Status of the farm and website

As of 2018, we are no longer pursuing sales of farm products. We continue to manage the landscape for our own food production, including produce, fruit, grains, animals, mushrooms, firewood, timber, and more, but do not intend to sell any of these. Over the last few years we’ve pivoted our focus to building our freelance business, which provides a more stable and sensible income that better supports our fundamental goal of self-reliance and self-employment. Maintaining a part-time farm business while doing non-farm freelance work simply creates too much complexity for our tastes in everything from time management to taxes.

We are considering taking down the current WordPress website (though not the more basic freelance site) as maintaining the former against ever-increasing hacking attacks is becoming a time sink and we’re less inclined than ever to have lots of information about ourselves online. In addition, it’s becoming ever more common for aggregator websites to steal content or imagery by reposting without attribution, and we’re reluctant to “donate” ten years of content without gaining readership or financial support in return. We don’t approve of the direction the internet and online information are taking, and are leaning toward withdrawing from that world as much as possible. The basic question remaining is how to archive all of our content for our own uses, and until we resolve that question the WordPress site will remain. But don’t be surprised if it vanishes one day.

8 thoughts on “Status of the farm and website

  1. I find this post very interesting in light of my recent decision to also step back from farm sales and look into alternatives to support our family when my husband retires, as well as focusing more on my childrens’ education. With ever-changing regulations on food products, it seems to be a full-time just to keep up with them – and then who is supposed to be growing/raising the food? I’m also concerned about too much information about us online and have been considering what to do with our website, especially since we’ve seriously neglected it for quite a while. Why am I still paying for it?? I’ve cut back on almost everything for the year to rest and reboot, stepping out of the whirlwind I put myself in to seriously consider everything we are doing to see what should stay and what should go – for now. The older I get I realize how much life is always changing and we need to keep reevaluating regularly to make sure we’re on whatever track we want to be on. I wish you the best!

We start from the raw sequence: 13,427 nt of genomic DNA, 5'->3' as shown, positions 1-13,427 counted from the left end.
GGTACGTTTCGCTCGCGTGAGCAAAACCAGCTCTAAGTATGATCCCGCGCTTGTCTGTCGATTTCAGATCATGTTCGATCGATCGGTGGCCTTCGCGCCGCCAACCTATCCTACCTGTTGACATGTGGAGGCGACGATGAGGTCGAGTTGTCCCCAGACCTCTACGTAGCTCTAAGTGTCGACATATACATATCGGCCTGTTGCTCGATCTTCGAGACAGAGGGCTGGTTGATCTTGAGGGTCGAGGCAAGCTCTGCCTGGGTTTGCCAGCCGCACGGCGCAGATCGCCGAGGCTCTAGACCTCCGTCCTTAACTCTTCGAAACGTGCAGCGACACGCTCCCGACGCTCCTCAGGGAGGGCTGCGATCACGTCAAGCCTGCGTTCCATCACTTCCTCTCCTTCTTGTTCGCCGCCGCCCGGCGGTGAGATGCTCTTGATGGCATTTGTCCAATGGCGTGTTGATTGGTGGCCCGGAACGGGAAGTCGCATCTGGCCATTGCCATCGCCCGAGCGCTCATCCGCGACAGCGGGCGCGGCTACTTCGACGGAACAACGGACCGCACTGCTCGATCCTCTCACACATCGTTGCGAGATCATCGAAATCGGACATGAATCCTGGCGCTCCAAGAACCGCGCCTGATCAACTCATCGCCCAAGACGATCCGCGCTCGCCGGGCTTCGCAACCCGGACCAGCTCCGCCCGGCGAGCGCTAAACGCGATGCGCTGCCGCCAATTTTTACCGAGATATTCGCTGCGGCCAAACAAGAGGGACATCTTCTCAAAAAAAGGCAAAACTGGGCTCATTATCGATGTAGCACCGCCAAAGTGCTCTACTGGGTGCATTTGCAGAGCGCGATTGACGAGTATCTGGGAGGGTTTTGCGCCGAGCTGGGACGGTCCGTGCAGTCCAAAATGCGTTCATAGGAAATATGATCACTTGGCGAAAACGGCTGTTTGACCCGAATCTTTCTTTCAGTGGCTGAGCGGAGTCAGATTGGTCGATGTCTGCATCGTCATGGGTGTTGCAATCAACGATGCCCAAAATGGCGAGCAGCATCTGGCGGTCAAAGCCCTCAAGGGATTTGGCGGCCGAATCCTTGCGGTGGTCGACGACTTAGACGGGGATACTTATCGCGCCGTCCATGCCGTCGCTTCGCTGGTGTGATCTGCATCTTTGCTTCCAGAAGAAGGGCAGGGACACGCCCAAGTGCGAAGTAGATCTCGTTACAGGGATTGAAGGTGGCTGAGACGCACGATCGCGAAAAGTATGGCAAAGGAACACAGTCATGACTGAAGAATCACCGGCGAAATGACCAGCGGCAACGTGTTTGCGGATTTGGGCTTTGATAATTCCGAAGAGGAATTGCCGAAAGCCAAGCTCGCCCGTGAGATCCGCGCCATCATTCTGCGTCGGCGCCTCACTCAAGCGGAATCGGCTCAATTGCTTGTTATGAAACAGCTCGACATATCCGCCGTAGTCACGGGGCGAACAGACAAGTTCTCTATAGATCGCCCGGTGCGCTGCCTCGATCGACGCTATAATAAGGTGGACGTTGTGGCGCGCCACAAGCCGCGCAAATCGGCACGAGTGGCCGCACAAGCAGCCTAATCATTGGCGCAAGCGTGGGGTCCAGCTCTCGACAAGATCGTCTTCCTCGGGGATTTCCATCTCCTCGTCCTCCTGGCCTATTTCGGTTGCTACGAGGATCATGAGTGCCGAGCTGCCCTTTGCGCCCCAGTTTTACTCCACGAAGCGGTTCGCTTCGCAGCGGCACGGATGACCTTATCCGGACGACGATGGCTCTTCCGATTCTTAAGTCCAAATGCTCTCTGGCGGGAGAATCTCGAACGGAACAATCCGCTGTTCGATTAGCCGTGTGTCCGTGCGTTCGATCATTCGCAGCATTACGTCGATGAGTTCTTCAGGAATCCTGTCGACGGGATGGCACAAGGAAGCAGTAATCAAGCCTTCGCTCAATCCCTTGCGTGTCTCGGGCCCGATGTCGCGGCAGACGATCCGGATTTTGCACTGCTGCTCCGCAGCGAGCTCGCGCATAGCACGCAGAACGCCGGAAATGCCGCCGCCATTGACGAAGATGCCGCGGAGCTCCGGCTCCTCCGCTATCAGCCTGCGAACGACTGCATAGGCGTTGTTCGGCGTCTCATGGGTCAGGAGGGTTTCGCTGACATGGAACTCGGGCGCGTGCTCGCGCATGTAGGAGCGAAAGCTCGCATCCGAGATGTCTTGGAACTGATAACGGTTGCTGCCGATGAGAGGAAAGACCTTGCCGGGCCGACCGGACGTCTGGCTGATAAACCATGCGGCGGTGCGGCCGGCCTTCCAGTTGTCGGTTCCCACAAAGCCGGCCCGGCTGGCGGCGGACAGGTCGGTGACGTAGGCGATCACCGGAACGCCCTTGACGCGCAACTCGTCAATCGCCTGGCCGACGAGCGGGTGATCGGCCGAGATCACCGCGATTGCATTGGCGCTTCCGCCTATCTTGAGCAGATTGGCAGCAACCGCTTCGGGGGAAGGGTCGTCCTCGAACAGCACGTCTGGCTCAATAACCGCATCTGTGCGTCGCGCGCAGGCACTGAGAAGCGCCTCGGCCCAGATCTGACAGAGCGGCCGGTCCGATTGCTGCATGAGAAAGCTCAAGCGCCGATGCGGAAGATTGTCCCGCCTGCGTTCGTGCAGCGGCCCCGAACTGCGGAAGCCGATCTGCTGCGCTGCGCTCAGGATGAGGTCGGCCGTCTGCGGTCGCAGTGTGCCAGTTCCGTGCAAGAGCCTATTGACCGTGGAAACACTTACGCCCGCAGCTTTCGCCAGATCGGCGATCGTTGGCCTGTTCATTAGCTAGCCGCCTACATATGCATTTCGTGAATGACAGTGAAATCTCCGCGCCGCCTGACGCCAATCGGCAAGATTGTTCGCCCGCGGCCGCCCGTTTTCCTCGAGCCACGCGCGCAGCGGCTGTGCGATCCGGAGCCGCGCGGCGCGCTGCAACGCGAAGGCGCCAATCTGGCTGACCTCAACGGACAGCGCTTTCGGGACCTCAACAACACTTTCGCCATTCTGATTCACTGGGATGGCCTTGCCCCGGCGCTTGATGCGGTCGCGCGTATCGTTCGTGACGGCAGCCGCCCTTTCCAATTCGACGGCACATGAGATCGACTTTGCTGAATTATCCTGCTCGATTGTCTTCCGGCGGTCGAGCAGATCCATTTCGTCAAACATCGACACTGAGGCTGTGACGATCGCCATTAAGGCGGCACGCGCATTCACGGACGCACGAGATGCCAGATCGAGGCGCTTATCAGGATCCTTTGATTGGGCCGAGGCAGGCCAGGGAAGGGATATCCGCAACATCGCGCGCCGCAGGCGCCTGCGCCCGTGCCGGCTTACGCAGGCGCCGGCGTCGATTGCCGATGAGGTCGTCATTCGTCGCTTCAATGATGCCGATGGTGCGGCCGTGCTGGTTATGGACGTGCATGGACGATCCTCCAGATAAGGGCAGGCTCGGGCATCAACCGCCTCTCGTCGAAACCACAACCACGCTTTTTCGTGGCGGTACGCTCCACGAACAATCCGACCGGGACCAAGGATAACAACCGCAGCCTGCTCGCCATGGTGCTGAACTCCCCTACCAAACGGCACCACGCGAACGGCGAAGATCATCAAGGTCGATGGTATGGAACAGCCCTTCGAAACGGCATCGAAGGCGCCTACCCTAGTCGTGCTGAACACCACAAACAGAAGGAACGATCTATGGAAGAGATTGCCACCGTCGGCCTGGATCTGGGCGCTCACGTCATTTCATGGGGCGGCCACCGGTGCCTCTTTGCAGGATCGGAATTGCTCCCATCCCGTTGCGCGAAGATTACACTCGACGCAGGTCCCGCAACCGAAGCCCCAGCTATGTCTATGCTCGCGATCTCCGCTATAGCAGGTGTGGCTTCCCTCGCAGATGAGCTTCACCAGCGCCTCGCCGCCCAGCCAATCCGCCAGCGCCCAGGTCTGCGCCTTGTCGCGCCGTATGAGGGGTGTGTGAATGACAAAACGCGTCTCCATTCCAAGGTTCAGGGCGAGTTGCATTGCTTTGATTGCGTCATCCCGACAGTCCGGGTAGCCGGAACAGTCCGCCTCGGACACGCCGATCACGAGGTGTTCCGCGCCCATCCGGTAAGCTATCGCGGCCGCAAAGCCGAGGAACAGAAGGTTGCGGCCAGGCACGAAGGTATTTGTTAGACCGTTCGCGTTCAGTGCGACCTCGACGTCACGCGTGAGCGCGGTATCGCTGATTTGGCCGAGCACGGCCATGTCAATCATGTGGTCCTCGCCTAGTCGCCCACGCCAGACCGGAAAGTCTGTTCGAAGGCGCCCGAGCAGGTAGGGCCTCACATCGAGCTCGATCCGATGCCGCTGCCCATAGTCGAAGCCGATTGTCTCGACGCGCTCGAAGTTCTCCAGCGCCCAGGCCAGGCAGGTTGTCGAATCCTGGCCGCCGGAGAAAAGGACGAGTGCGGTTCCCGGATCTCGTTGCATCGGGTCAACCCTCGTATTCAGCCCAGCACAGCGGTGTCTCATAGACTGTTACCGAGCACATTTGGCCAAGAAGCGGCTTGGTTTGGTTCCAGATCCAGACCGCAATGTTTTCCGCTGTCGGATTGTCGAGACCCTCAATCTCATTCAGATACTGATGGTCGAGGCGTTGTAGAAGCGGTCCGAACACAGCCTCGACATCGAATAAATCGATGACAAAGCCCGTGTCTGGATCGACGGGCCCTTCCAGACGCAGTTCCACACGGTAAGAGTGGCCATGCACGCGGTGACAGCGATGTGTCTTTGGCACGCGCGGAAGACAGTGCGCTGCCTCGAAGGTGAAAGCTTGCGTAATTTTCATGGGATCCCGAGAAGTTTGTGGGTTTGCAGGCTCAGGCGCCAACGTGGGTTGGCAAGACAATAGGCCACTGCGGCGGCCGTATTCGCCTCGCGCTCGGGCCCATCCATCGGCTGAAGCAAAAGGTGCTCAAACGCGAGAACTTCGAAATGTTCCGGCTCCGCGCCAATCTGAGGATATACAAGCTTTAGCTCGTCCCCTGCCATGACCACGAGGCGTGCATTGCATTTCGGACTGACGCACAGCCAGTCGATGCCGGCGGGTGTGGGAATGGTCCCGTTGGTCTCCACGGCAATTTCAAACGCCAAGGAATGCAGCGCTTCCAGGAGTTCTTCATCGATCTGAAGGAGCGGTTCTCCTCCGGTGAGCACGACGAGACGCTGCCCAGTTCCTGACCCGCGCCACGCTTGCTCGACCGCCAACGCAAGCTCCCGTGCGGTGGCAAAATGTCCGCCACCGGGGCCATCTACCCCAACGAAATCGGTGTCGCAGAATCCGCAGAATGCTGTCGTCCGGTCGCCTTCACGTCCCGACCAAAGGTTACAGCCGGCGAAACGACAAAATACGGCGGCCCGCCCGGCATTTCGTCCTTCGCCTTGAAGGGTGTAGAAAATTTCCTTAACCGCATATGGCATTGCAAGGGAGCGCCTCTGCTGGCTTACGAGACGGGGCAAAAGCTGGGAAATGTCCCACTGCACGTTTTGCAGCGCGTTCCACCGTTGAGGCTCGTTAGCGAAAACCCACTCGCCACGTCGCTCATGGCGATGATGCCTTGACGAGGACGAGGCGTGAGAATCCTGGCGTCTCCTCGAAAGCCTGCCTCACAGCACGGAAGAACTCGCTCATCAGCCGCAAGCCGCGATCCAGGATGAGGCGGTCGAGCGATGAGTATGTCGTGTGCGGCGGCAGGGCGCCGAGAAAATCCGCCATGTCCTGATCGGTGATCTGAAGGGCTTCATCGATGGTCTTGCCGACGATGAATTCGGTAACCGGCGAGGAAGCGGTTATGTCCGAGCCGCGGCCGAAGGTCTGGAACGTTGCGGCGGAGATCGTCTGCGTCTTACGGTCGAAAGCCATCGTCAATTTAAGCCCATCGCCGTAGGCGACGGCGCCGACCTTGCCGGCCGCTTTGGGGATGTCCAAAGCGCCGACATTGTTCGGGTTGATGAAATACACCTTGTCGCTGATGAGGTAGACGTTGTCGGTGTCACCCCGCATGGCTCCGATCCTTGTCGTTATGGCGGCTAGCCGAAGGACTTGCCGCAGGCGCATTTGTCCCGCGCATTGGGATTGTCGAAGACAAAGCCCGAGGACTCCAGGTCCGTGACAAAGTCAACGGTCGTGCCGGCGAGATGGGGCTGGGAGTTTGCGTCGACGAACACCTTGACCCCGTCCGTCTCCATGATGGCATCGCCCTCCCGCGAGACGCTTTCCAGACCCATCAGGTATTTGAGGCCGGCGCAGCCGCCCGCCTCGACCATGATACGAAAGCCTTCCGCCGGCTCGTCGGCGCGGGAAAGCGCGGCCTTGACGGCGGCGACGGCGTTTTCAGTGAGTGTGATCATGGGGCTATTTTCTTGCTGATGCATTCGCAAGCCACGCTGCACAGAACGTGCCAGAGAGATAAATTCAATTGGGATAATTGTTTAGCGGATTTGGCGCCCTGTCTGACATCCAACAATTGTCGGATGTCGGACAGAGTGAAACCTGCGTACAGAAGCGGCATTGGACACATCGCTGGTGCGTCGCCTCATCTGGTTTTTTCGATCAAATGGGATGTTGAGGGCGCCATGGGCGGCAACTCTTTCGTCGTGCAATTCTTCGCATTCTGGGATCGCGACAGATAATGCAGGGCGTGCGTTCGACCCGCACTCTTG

• Thanks for this kind and accurate comment. We agree with all of your observations; the new regulatory environment was also a factor in deciding to cut off sales. We felt it just wasn’t worth the enhanced risk of bureaucratic or liability entanglements. As for your last point, the “sabbatical” year we took in 2015 definitely helped us refocus on defining our personal goals for the future rather than continuing to do what we were doing simply because we were already doing it. Best wishes to you as well in moving forward with what’s best for you and your family.

    • I second this.
      I always wondered how you worked a farm and maintained this website.
      I am happy for all the time I spent here.
      Thanks for sharing your experience and for the tour of your place.
      I wish you the Best!

  2. You have indeed been an inspiration, both in terms of farming and stewardship of the environment.
    I will think of you and send thanksgivings and blessings as I add to our journal of what is happening on the land we farm and tend. Thank you for the gentle lessons and wonderful example you set for paying attention.

  3. Hi, just want to say thanks for everything. We enjoyed your food and hospitality so much while we were in Columbia. Chert Hollow Farm fed us well for years and we will never forget that. Truly impressive and inspiring what you’ve done with that land to actually practice sustainable living.

    Best wishes,

    • Thanks, Jason! Your comment implies that you’ve left Columbia, so I hope you’re both happy wherever you’ve moved on to.

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